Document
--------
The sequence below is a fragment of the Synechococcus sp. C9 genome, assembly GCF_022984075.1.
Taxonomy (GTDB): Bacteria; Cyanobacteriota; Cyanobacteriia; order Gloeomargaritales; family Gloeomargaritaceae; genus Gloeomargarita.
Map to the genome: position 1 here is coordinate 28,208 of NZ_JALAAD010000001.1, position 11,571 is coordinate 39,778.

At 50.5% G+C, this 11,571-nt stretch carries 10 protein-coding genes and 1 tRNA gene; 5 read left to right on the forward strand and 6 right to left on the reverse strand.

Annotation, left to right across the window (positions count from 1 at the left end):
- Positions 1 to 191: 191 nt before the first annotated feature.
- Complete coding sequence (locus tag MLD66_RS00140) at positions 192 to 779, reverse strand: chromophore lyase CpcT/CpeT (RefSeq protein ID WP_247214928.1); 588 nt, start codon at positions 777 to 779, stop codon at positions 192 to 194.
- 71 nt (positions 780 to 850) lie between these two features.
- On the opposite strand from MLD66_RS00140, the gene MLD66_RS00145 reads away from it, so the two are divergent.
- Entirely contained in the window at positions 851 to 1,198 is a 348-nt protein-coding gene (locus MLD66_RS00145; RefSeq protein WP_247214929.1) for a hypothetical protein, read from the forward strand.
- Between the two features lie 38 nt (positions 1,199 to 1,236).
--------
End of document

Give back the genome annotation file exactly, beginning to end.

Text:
The sequence below is a fragment of the Synechococcus sp. C9 genome, assembly GCF_022984075.1.
Taxonomy (GTDB): Bacteria; Cyanobacteriota; Cyanobacteriia; order Gloeomargaritales; family Gloeomargaritaceae; genus Gloeomargarita.
Map to the genome: position 1 here is coordinate 28,208 of NZ_JALAAD010000001.1, position 11,571 is coordinate 39,778.

At 50.5% G+C, this 11,571-nt stretch carries 10 protein-coding genes and 1 tRNA gene; 5 read left to right on the forward strand and 6 right to left on the reverse strand.

Annotation, left to right across the window (positions count from 1 at the left end):
- Positions 1 to 191: 191 nt before the first annotated feature.
- Complete coding sequence (locus tag MLD66_RS00140) at positions 192 to 779, reverse strand: chromophore lyase CpcT/CpeT (RefSeq protein ID WP_247214928.1); 588 nt, start codon at positions 777 to 779, stop codon at positions 192 to 194.
- 71 nt (positions 780 to 850) lie between these two features.
- On the opposite strand from MLD66_RS00140, the gene MLD66_RS00145 reads away from it, so the two are divergent.
- Entirely contained in the window at positions 851 to 1,198 is a 348-nt protein-coding gene (locus MLD66_RS00145; RefSeq protein WP_247214929.1) for a hypothetical protein, read from the forward strand.
- Between the two features lie 38 nt (positions 1,199 to 1,236).